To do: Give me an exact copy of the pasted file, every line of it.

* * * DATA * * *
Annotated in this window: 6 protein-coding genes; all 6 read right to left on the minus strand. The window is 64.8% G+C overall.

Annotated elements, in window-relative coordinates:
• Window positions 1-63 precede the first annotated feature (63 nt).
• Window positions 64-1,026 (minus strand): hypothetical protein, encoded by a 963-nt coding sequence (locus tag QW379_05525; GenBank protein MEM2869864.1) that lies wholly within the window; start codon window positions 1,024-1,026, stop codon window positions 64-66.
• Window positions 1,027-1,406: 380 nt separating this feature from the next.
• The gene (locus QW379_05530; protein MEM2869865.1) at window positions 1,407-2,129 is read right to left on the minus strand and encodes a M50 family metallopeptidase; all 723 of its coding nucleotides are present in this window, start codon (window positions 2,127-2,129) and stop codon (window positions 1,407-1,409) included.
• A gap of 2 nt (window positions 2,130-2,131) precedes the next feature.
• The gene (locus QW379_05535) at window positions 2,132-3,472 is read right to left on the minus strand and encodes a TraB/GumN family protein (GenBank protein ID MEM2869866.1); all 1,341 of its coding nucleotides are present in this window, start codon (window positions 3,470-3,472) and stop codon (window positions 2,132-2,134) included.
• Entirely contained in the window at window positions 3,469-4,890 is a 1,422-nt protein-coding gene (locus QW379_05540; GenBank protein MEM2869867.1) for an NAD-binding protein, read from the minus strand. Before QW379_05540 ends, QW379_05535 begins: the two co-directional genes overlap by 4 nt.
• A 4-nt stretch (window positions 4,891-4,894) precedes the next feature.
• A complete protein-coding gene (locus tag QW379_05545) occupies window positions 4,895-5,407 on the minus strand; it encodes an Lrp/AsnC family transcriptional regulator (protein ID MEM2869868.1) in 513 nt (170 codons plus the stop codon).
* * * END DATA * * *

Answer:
Annotated in this window: 6 protein-coding genes; all 6 read right to left on the minus strand. The window is 64.8% G+C overall.

Annotated elements, in window-relative coordinates:
• Window positions 1-63 precede the first annotated feature (63 nt).
• Window positions 64-1,026 (minus strand): hypothetical protein, encoded by a 963-nt coding sequence (locus tag QW379_05525; GenBank protein MEM2869864.1) that lies wholly within the window; start codon window positions 1,024-1,026, stop codon window positions 64-66.
• Window positions 1,027-1,406: 380 nt separating this feature from the next.
• The gene (locus QW379_05530; protein MEM2869865.1) at window positions 1,407-2,129 is read right to left on the minus strand and encodes a M50 family metallopeptidase; all 723 of its coding nucleotides are present in this window, start codon (window positions 2,127-2,129) and stop codon (window positions 1,407-1,409) included.
• A gap of 2 nt (window positions 2,130-2,131) precedes the next feature.
• The gene (locus QW379_05535) at window positions 2,132-3,472 is read right to left on the minus strand and encodes a TraB/GumN family protein (GenBank protein ID MEM2869866.1); all 1,341 of its coding nucleotides are present in this window, start codon (window positions 3,470-3,472) and stop codon (window positions 2,132-2,134) included.
• Entirely contained in the window at window positions 3,469-4,890 is a 1,422-nt protein-coding gene (locus QW379_05540; GenBank protein MEM2869867.1) for an NAD-binding protein, read from the minus strand. Before QW379_05540 ends, QW379_05535 begins: the two co-directional genes overlap by 4 nt.
• A 4-nt stretch (window positions 4,891-4,894) precedes the next feature.
• A complete protein-coding gene (locus tag QW379_05545) occupies window positions 4,895-5,407 on the minus strand; it encodes an Lrp/AsnC family transcriptional regulator (protein ID MEM2869868.1) in 513 nt (170 codons plus the stop codon).